Posts Tagged ‘Communications tips’

Reporter Confidential: “What it’s like reporting in rural America?”

Written by FCP Communications on . Posted in Stuff We Like

Full Court Press’s Dan Cohen recently interviewed Caitlin Fillmore – a former reporter and current nonprofit communications professional about her experiences reporting in Northern Iowa. Below is a fascinating look into her job as a rural reporter.  Caitlin now serves as the Executive Director of Association and Brand Advancement for the Central Coast YMCA in California.

Rural blog

Photo from just another day on the job — inside a Chinook helicopter

What inspired you to become a reporter?

I am the baby of five, so the allure of knowing something first and having people say to me, “I didn’t realize that!” was irresistible. I’ve also always had a natural affinity and passion for writing and a deep belief that everyone has a meaningful story worth telling, especially in underserved and forgotten places.

What was special about covering small-towns in northern Iowa?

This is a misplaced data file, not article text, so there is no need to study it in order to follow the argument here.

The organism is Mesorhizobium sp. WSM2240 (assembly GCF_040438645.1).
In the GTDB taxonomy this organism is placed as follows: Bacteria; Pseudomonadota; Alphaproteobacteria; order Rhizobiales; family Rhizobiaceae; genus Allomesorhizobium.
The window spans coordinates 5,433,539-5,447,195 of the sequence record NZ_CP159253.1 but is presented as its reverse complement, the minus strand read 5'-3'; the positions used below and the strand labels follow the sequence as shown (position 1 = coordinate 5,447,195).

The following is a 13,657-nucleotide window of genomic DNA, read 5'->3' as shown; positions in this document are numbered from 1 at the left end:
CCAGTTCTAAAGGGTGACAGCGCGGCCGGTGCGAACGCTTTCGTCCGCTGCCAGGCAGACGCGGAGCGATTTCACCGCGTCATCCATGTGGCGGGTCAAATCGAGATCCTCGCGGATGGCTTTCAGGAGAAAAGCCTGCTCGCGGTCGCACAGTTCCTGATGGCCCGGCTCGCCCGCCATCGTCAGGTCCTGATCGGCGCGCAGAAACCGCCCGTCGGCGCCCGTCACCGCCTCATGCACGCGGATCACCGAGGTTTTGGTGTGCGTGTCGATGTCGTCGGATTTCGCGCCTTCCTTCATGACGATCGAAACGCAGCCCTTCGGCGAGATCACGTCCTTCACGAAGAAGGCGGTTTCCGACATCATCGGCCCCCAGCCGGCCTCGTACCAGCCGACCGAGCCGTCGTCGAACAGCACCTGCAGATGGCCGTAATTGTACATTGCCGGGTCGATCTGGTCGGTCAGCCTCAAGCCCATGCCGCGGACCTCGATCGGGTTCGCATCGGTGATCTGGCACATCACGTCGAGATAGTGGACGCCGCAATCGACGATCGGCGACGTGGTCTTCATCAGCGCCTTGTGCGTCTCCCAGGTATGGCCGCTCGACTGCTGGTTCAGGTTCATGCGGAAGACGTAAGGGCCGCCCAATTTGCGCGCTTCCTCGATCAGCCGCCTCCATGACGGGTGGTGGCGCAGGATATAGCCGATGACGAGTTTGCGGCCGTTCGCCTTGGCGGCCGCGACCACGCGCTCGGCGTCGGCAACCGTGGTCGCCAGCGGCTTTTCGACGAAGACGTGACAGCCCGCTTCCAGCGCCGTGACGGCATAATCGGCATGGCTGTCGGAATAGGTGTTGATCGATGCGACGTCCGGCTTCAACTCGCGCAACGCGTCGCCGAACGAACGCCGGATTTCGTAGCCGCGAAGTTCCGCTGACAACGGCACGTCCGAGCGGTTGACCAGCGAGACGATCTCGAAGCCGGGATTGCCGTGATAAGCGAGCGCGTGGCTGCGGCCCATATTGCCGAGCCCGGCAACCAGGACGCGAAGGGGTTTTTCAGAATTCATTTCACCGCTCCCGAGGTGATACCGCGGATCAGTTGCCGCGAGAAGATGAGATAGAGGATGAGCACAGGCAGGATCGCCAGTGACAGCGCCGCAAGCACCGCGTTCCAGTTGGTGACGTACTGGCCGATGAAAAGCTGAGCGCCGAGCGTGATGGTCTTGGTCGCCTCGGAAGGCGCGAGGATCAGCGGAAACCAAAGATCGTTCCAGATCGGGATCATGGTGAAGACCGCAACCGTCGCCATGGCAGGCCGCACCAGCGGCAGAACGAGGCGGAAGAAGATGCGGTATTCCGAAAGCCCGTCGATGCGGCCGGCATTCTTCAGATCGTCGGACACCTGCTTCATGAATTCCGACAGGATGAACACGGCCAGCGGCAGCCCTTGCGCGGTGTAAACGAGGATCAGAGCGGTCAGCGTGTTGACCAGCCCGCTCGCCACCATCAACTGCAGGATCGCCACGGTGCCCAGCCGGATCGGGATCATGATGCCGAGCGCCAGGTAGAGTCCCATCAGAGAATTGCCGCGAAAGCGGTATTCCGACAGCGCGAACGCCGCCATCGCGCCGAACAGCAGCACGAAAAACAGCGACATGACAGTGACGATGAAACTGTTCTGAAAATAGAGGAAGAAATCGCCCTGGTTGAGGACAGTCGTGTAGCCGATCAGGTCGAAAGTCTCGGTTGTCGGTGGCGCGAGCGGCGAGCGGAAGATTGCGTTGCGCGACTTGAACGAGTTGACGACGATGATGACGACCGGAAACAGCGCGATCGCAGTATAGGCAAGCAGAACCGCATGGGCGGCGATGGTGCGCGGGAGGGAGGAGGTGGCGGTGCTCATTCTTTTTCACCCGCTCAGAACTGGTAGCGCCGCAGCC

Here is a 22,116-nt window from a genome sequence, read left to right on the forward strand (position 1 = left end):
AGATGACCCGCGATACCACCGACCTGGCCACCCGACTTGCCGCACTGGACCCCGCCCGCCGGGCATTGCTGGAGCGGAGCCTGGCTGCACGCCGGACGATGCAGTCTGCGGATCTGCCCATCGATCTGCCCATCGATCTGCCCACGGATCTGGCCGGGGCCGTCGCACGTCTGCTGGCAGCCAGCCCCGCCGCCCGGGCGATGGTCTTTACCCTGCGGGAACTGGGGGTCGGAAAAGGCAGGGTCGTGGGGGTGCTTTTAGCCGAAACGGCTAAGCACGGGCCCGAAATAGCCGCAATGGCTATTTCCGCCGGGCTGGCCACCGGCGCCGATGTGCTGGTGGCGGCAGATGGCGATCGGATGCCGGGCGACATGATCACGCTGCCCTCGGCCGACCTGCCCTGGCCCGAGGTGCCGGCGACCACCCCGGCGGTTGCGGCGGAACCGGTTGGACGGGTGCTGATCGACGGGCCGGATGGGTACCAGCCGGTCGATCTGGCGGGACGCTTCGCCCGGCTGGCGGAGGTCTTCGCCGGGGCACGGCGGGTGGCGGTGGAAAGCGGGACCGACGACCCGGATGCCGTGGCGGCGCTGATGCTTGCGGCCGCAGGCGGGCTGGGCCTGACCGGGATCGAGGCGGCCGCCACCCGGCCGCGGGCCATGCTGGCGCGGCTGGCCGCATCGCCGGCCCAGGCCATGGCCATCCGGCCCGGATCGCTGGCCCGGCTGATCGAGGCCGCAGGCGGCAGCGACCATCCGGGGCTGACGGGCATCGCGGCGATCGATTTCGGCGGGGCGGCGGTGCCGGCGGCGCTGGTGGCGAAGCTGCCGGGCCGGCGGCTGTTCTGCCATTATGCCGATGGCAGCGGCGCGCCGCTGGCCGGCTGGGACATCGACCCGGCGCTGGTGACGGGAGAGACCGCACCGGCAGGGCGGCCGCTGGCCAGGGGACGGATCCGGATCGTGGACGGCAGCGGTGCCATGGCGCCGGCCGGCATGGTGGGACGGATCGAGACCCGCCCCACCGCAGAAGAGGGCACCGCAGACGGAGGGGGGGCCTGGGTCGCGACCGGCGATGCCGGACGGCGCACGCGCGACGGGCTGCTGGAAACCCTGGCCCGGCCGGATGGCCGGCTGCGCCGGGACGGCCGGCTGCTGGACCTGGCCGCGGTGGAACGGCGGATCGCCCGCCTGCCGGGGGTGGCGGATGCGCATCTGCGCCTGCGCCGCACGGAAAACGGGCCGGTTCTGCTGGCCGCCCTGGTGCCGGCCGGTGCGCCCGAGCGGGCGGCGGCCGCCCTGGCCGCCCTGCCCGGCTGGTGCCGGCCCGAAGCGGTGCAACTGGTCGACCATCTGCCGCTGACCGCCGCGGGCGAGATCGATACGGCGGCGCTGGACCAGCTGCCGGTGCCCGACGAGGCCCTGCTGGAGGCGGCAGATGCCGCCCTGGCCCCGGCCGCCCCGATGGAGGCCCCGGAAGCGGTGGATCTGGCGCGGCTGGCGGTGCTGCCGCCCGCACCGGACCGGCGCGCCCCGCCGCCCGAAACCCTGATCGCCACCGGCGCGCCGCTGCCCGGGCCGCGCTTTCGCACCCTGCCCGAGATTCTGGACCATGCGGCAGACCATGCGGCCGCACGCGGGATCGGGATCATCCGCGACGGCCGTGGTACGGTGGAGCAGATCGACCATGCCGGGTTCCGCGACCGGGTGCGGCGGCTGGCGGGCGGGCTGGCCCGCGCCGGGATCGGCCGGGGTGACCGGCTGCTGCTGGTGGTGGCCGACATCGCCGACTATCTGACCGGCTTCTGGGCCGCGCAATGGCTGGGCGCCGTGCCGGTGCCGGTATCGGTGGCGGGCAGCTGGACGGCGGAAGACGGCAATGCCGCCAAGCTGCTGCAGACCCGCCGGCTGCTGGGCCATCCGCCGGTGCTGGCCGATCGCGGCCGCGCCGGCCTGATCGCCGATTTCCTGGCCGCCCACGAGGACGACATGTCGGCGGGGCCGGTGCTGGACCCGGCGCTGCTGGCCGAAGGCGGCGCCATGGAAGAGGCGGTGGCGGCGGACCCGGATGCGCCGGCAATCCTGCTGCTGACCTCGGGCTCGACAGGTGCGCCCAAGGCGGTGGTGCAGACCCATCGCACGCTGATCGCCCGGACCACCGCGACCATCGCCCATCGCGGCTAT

In small towns, it’s all about “who your people are”. Every time I would introduce myself to someone or set up an interview, the second question was almost always, “Where are you from?” “Are you related to so-and-so?” That sometimes made it challenging to get the job done because I did not share DNA with anyone I was interviewing, but a welcome challenge because it provided a great foundation for my future career in philanthropy: know who you are, always be authentic and genuinely curious and build relationships built on trust.

3×3: Three Experts Answer Three Questions on Social Media

Written by FCP Communications on . Posted in Stuff We Like